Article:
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Manspreading and Space as a Feminist Issue

Via rebrn

As many performing arts majors do, I used my last spring break to explore the Big Apple. Despite the supposed glamour of New York City though, I spent a great deal of time underground with the rats and vermin of the New York City Subway system. However, the traveling didn’t come without its benefits. In fact it gave me ample time to people watch and analyze the gravity of manspreading on public transit.

With a couple variations, each story followed a similar track. The men sit down with their legs spread apart looking like they’re ready for an OBGYN exam. The women sit with their legs tightly crossed and uncomfortably rigid.

When the next bustle of people arrive, the women suck in their guts and try to become as small as possible. The purses are brought into their laps and their bodies tense inward as if trying to evaporate into thin air.Via Huffington Post

The people file in and sit next to the women as they squirm for air to breathe. The men keep their legs apart and nobody bothers sitting anywhere near them.

I sat watching this for my 15-stop ride and decided to test it out myself. Since women are considered more approachable by sociology studies, I consciously sat next to men on the subway. Not any men though…I sat next to the guy whose legs were spread out “Vitruvian Man” style. If he didn’t adjust his legs, I would proceed to spread my legs out as much as possible; thus forcing my legs apart and his legs together. Was I uncomfortable? Yes. Was he uncomfortable? Absolutely.Courtesy of Leila Mire

Of course, my experimentation to entertain the uncomfortable was met with opposition. Some women realized what I was doing and enjoyed the spectacle. The men on the other hand were less understanding. Some complained to me. They informed me it was easier for me to put my legs together than themselves due to our anatomical differences. Others would take pictures. Naturally, I would put my face where the camera was just to block the actual picture they were trying to capture.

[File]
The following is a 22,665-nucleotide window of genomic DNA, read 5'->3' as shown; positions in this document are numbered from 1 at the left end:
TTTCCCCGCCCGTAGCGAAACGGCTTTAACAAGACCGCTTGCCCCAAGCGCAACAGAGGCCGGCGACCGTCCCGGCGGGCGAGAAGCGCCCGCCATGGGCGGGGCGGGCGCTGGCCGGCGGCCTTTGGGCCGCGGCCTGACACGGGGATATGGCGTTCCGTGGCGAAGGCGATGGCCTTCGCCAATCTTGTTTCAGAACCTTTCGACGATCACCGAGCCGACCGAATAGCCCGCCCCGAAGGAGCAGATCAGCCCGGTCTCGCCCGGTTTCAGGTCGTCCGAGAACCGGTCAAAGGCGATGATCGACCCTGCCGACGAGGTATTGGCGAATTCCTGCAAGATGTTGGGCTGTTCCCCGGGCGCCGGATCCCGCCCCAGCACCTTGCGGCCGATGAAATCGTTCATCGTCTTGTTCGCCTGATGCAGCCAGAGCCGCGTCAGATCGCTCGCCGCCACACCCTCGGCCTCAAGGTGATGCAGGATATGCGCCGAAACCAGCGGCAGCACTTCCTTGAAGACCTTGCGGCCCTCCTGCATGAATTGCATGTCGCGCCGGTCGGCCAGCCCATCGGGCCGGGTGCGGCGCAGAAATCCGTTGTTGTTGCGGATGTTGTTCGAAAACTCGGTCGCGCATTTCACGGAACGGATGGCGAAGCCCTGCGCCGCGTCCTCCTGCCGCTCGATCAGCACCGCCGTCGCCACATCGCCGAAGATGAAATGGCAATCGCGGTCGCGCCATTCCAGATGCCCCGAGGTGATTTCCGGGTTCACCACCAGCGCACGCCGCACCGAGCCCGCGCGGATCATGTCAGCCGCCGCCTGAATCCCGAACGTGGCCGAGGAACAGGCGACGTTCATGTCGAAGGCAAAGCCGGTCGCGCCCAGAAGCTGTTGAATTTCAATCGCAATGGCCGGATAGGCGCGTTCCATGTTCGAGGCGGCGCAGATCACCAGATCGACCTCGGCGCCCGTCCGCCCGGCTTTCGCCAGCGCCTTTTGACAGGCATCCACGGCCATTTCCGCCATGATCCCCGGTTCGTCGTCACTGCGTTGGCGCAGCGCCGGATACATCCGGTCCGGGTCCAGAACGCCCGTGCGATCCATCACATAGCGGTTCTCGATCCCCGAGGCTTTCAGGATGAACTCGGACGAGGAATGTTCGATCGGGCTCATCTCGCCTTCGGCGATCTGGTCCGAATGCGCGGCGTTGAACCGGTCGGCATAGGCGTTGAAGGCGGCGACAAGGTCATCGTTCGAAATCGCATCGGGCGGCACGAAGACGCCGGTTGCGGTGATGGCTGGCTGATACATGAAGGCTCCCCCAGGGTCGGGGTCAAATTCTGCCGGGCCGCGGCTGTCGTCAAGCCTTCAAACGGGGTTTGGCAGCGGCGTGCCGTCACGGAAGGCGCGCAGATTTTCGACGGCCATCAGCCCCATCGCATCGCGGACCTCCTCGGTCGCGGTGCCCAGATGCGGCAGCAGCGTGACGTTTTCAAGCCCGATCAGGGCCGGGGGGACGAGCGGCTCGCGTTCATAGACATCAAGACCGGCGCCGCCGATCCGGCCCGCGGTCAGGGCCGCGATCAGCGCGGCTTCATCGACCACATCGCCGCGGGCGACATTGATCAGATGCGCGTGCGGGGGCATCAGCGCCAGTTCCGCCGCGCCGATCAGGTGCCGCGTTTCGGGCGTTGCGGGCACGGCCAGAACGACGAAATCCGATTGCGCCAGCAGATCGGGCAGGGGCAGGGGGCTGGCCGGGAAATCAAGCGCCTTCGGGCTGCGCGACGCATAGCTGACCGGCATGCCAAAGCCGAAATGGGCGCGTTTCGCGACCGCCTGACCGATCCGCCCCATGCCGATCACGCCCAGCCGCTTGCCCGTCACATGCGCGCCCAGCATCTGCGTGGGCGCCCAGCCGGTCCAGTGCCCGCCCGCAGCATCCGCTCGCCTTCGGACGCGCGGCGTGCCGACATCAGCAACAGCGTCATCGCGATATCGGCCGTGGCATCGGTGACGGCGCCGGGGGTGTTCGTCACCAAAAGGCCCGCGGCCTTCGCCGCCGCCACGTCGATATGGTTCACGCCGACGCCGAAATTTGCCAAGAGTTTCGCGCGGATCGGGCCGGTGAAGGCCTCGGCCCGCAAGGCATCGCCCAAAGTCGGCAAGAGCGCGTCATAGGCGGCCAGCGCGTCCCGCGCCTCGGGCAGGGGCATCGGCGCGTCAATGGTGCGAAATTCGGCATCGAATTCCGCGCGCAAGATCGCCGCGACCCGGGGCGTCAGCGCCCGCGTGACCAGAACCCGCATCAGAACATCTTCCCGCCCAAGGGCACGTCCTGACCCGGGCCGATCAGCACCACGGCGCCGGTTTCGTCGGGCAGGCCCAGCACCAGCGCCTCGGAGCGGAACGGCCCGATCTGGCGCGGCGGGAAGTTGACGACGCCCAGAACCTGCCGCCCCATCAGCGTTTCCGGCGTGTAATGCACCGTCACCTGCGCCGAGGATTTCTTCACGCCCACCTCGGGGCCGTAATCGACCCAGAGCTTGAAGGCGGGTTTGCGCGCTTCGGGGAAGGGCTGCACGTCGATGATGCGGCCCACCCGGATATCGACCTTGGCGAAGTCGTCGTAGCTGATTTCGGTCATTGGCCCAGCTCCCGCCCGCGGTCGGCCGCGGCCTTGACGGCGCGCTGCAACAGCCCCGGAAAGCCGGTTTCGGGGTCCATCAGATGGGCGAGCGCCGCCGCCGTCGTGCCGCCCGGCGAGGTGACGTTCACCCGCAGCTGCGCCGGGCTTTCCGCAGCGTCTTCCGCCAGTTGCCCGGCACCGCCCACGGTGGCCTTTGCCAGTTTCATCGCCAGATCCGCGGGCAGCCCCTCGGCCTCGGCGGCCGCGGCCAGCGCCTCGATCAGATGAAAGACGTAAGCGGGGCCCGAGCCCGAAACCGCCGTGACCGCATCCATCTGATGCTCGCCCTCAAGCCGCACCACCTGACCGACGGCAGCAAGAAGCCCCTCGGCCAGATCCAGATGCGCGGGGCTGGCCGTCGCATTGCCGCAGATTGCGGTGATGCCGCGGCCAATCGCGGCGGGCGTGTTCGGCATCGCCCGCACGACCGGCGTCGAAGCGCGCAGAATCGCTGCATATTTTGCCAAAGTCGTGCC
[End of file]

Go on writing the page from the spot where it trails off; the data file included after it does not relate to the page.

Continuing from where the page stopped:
What’s the big deal? It’s just a train ride. Men would explain their good bits needed the space. Seems like a reasonable explanation, right?


This argument alone is a major issue. Believing manspreading is an innocuous necessity for male comfort (rather than out of malice) reiterates misconceptions that permeate our patriarchal society. Pointing out gender differences excuses men in the same way that women were paid less due to their potential for childbirth.Via Huffington Post

While I admit I’ve never been a male myself, I have had my fair share of experiences with a vagina. I don’t know about you, but when it’s that time of the month, having a bit of extra breathing room would be highly desirable.

The fact of the matter is that manspreading is an illustration of how women and men are raised differently. Women are raised to sit still and look pretty. We’re told to cross our legs and take up as little space in the world as possible. We’re instructed to be hyperaware and self-conscious of how much space we take up. We’re taught that spreading our legs is scandalous and taking up room is repulsive.

Men don’t worry about these matters; manspreading isn’t some minor result of male anatomy. It’s the world teaching women that our existence in public spaces is a disservice to others. We’re taught to be skinny, submissive and to go unnoticed. So next time you’re on the subway, take a moment to consider who is in the space and how they are using that space. Remember that you’re entitled to as much space as anyone else and no one has the right to suggest otherwise.


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